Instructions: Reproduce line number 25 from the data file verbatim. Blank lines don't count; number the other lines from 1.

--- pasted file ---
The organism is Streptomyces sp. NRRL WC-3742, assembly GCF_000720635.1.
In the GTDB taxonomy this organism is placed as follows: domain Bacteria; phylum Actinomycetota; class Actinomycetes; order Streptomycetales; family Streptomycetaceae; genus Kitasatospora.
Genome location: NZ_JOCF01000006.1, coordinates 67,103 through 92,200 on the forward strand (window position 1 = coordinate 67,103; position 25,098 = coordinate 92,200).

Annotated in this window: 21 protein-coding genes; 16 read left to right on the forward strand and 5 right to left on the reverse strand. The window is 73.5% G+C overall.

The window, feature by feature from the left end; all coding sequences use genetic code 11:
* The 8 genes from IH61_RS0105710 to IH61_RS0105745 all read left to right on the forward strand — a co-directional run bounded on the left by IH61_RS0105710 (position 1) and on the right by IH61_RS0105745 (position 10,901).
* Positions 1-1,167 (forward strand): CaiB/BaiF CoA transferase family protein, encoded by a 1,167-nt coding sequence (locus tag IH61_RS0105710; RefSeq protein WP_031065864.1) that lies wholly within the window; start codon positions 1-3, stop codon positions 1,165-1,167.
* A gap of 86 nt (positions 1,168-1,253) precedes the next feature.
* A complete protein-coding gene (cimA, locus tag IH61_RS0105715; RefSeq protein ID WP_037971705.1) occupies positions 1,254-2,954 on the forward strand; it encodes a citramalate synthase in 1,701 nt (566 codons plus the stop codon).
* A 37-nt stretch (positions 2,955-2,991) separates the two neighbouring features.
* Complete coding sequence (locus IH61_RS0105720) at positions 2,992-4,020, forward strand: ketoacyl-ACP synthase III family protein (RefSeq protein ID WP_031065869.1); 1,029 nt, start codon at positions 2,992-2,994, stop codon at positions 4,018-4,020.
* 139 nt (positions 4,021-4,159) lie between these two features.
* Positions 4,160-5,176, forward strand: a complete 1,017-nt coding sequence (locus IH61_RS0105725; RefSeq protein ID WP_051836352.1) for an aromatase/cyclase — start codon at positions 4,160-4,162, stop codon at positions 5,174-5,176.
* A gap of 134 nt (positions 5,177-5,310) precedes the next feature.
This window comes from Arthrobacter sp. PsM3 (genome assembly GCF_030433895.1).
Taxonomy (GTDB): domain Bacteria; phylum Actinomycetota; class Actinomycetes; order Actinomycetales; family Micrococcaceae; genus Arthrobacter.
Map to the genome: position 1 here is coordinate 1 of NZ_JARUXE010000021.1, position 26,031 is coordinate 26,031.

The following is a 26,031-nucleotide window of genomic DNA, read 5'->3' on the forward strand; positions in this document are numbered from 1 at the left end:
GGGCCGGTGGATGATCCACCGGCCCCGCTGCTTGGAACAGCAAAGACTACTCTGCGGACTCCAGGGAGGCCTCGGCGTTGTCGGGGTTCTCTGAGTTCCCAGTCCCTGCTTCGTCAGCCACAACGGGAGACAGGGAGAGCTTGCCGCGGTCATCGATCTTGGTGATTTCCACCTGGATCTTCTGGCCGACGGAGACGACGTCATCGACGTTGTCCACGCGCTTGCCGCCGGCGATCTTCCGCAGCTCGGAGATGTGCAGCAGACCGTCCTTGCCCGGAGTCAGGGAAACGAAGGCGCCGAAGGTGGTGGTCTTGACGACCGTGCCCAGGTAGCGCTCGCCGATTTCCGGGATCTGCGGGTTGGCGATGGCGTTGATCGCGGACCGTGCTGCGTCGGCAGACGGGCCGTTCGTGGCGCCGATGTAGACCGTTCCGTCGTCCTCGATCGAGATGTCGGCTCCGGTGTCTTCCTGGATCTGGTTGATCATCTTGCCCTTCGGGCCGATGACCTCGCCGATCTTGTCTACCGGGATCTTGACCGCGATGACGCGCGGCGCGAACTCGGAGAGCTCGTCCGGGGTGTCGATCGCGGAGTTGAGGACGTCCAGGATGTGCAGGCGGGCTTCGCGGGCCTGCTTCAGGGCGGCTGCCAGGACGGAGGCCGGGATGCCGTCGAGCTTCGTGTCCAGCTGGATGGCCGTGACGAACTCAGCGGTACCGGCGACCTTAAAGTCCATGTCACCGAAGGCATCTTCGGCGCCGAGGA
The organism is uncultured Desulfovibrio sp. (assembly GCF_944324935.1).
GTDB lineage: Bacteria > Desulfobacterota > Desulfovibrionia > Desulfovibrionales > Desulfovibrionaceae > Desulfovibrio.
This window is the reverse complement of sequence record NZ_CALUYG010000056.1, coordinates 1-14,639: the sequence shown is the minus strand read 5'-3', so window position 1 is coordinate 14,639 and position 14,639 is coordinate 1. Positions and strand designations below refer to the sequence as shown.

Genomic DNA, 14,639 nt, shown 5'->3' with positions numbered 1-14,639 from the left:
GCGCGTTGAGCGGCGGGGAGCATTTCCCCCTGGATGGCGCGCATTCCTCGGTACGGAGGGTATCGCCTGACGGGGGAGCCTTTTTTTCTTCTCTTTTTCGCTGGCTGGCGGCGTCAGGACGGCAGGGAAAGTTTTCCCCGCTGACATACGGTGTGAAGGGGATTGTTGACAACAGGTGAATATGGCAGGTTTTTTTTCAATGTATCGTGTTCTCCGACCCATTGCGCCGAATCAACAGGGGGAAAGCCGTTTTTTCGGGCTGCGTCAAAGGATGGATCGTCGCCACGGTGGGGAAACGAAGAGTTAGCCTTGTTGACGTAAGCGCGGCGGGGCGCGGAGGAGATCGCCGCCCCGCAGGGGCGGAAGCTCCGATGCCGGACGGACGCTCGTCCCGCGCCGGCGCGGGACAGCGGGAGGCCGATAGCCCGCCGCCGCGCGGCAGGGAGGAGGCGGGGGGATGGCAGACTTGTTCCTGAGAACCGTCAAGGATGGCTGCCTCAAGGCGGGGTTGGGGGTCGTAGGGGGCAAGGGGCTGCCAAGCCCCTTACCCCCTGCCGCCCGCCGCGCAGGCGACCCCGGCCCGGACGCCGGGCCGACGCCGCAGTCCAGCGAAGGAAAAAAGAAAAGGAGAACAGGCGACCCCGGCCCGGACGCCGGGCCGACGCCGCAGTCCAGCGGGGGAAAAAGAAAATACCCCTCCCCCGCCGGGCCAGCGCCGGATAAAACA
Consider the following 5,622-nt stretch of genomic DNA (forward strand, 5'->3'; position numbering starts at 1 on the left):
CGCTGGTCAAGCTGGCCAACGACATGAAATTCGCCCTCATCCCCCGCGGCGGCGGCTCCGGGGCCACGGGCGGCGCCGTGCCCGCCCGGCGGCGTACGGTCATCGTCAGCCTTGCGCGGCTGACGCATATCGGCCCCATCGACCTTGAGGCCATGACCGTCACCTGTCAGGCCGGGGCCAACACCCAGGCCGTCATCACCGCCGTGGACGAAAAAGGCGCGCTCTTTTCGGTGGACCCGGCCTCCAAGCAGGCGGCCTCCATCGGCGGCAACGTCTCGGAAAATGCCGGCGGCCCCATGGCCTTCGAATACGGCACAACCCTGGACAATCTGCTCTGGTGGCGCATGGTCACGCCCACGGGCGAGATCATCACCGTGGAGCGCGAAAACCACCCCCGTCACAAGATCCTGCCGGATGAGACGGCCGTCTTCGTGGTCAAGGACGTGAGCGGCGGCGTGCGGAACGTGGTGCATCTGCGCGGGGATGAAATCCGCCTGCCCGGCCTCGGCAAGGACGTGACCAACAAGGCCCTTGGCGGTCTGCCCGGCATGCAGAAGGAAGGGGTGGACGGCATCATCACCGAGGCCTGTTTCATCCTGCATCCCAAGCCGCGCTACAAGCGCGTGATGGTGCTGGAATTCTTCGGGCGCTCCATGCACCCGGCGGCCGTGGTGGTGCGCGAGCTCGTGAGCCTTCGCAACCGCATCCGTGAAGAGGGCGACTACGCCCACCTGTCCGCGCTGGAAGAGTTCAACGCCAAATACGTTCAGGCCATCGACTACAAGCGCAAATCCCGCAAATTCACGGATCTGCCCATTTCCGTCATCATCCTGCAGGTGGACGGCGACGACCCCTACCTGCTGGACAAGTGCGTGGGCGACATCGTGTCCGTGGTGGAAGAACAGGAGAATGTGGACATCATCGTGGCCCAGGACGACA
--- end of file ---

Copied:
Consider the following 5,622-nt stretch of genomic DNA (forward strand, 5'->3'; position numbering starts at 1 on the left):